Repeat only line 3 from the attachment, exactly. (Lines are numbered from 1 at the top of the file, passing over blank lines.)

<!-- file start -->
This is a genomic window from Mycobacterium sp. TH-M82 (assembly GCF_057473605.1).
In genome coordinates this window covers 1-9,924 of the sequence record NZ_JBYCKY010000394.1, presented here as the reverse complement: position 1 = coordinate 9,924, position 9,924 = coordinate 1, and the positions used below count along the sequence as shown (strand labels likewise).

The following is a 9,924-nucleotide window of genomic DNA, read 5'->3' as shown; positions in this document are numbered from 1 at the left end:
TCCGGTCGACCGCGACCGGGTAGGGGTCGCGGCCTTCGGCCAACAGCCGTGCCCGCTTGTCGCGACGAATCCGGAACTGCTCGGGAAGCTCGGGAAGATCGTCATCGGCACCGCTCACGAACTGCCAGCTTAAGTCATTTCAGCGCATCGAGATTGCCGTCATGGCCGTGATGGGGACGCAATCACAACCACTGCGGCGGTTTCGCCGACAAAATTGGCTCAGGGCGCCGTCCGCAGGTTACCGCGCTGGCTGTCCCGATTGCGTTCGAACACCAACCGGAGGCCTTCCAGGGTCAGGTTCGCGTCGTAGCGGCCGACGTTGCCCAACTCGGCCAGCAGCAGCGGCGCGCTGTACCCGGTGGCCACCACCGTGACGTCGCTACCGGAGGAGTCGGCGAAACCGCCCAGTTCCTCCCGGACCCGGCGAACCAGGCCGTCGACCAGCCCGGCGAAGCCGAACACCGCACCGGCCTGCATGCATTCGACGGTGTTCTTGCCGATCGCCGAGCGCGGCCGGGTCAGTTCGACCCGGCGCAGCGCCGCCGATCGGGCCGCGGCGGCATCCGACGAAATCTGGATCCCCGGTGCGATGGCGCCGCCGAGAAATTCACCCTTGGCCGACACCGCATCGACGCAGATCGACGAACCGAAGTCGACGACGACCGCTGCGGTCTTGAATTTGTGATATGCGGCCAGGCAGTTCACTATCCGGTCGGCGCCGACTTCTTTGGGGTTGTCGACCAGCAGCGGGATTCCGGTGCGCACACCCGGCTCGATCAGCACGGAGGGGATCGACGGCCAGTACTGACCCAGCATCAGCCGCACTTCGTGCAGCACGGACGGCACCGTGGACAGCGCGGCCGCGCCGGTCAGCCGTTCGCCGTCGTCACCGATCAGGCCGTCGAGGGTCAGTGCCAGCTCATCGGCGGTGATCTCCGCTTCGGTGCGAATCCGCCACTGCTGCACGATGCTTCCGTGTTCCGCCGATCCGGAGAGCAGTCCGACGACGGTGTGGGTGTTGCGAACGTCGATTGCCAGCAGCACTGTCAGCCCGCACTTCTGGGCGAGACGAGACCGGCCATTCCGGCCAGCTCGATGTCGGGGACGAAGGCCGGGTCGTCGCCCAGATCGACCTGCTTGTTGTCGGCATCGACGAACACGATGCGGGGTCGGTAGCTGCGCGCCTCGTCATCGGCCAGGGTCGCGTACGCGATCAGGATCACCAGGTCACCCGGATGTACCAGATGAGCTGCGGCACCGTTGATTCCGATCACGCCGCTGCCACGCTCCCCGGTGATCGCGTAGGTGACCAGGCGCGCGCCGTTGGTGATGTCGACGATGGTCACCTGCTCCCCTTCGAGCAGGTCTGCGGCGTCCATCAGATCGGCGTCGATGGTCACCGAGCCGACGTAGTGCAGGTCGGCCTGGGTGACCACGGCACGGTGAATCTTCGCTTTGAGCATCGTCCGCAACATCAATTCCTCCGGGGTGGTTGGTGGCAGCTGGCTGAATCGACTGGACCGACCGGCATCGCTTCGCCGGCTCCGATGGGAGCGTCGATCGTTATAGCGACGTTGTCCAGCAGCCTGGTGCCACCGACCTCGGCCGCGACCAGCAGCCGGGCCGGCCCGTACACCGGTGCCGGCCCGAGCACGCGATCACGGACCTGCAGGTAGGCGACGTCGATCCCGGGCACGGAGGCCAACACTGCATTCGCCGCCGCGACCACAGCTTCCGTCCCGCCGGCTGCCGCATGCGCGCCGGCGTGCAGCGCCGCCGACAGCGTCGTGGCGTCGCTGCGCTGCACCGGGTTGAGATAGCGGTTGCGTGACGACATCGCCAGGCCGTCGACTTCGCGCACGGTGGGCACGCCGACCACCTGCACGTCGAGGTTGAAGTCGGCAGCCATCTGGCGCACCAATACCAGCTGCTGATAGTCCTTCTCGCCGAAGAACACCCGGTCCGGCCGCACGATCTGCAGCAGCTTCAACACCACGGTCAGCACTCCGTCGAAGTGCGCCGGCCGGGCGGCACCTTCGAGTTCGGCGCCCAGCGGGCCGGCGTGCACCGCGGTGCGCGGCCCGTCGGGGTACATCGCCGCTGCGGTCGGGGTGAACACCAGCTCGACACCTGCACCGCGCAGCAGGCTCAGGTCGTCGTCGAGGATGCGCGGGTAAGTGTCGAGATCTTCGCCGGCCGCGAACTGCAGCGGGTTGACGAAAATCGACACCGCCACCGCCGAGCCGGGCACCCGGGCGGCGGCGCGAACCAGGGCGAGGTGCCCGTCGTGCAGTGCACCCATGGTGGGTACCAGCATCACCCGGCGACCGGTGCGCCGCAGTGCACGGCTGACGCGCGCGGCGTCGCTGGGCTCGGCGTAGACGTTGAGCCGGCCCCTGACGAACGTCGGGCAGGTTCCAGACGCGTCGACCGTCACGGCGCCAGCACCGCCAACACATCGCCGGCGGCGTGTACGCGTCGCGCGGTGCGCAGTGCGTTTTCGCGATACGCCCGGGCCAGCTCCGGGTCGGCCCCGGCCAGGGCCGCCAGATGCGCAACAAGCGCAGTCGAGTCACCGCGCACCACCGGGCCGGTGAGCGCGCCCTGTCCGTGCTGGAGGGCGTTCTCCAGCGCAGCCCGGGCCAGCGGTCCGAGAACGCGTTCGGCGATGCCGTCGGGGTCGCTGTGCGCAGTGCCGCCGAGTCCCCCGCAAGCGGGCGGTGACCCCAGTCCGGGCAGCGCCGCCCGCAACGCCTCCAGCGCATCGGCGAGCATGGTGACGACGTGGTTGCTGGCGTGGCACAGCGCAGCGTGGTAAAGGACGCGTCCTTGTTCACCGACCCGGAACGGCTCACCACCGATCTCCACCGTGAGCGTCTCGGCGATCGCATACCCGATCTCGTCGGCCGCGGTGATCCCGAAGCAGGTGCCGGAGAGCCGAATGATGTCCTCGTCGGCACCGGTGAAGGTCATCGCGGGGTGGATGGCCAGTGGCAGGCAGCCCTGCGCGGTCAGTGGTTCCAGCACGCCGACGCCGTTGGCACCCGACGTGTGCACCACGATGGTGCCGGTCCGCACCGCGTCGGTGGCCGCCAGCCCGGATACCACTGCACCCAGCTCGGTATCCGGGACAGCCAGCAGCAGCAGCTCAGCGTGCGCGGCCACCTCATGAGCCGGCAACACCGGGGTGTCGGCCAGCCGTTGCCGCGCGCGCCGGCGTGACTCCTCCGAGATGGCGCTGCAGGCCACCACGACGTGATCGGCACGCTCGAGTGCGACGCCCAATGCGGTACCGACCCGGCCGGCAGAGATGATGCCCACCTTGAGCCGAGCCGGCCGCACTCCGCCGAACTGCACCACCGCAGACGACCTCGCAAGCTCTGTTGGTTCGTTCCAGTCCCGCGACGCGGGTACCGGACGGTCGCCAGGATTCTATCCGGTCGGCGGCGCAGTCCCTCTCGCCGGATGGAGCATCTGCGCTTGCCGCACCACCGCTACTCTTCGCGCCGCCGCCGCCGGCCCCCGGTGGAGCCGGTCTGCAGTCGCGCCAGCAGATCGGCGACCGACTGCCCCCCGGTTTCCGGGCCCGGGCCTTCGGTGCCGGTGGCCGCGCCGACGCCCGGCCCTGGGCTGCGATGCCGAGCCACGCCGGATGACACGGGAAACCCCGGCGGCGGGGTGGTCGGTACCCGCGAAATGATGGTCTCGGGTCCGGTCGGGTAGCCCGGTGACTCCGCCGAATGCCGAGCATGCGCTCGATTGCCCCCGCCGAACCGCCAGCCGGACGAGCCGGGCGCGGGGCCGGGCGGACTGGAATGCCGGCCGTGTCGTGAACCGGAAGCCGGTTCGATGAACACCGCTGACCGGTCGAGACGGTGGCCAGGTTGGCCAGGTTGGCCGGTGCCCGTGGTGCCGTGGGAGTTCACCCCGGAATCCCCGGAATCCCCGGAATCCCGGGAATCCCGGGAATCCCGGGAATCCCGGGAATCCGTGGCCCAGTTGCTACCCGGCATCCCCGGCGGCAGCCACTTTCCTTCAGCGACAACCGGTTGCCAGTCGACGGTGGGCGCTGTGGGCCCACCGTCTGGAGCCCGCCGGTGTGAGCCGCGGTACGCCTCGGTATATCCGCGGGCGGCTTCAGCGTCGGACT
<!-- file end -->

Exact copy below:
The following is a 9,924-nucleotide window of genomic DNA, read 5'->3' as shown; positions in this document are numbered from 1 at the left end: